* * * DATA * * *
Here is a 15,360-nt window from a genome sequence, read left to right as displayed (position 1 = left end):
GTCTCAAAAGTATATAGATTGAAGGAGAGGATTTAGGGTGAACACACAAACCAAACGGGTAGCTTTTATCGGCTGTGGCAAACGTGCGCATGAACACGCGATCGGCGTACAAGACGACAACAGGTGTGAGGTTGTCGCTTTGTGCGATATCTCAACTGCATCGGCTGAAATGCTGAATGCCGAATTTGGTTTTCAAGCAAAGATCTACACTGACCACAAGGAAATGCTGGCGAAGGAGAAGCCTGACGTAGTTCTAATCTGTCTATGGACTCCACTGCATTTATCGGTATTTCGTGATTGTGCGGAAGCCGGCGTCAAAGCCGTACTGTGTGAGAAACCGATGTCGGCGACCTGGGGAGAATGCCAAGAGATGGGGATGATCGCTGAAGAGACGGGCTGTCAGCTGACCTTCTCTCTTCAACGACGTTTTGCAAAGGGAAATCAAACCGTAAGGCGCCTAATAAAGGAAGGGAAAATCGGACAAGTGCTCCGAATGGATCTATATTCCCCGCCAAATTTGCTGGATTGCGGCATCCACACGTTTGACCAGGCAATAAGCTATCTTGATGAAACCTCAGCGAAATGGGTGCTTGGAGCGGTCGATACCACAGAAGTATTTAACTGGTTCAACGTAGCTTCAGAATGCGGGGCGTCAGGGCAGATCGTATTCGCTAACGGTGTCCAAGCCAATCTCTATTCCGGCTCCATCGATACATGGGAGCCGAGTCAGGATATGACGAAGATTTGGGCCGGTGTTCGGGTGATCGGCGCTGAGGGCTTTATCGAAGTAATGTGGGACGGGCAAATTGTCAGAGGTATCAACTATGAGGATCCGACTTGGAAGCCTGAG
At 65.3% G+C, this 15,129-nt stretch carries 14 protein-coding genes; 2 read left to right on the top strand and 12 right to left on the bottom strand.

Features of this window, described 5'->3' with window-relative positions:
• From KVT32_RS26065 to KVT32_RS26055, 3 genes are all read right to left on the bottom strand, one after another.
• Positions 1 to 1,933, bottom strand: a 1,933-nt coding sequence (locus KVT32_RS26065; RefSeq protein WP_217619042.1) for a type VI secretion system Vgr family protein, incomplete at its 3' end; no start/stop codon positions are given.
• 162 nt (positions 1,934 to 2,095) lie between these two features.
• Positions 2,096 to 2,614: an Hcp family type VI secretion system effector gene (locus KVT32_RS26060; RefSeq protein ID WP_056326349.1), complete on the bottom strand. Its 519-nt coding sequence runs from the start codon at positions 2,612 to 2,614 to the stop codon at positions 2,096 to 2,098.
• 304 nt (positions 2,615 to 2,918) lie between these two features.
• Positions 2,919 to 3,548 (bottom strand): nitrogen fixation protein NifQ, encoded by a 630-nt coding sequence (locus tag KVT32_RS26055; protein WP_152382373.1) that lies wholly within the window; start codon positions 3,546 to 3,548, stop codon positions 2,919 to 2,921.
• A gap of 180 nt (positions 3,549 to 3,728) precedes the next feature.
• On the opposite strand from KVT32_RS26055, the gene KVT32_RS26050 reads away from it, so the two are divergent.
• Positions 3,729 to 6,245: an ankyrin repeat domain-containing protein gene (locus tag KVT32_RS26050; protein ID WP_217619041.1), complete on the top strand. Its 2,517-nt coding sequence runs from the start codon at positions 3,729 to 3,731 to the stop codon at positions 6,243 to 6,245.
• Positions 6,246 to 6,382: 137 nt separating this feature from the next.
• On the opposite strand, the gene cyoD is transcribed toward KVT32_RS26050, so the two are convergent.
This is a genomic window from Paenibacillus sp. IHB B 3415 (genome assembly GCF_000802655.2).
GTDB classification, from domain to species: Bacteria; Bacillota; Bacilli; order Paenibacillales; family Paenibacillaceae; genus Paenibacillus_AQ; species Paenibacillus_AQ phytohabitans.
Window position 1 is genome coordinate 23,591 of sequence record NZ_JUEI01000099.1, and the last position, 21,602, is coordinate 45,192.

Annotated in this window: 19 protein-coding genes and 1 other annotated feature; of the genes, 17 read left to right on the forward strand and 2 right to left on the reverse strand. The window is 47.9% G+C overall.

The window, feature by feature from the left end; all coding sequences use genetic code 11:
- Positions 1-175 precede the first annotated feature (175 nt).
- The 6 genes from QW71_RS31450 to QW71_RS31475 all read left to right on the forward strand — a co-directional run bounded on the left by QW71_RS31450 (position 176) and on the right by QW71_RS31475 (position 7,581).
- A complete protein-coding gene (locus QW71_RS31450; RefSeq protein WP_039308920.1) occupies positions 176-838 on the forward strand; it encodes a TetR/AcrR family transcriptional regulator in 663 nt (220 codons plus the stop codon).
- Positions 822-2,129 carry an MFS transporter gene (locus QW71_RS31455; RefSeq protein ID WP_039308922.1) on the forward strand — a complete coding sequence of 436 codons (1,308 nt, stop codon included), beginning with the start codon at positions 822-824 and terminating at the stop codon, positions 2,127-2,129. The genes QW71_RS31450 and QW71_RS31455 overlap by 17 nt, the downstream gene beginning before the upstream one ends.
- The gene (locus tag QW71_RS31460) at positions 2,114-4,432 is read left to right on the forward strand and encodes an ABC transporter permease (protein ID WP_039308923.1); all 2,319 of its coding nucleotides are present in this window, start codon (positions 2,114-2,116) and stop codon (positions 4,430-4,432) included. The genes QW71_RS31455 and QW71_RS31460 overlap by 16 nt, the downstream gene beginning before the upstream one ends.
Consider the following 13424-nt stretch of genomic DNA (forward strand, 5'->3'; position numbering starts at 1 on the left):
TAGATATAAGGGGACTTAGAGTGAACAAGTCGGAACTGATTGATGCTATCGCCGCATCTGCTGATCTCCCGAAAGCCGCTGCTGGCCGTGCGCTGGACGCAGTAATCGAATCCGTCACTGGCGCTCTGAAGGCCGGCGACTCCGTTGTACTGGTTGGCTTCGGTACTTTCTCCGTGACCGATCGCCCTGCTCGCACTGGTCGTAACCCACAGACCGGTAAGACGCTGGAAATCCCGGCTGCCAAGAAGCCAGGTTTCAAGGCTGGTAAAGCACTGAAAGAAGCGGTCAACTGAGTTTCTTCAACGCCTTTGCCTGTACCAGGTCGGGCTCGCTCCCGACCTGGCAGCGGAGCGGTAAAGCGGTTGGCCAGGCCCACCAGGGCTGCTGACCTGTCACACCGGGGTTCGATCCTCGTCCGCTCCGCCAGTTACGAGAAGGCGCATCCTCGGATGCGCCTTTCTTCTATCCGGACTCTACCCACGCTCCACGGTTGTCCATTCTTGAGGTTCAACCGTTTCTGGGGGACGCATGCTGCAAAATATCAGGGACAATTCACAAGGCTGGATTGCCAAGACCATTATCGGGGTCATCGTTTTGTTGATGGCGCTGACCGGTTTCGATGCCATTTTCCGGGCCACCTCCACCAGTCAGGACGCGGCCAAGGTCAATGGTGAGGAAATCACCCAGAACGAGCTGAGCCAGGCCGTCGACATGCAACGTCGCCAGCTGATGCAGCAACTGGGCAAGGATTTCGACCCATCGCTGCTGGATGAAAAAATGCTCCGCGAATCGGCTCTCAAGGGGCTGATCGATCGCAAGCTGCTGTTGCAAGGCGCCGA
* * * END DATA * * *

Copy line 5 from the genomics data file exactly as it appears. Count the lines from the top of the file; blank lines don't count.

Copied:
• From KVT32_RS26065 to KVT32_RS26055, 3 genes are all read right to left on the bottom strand, one after another.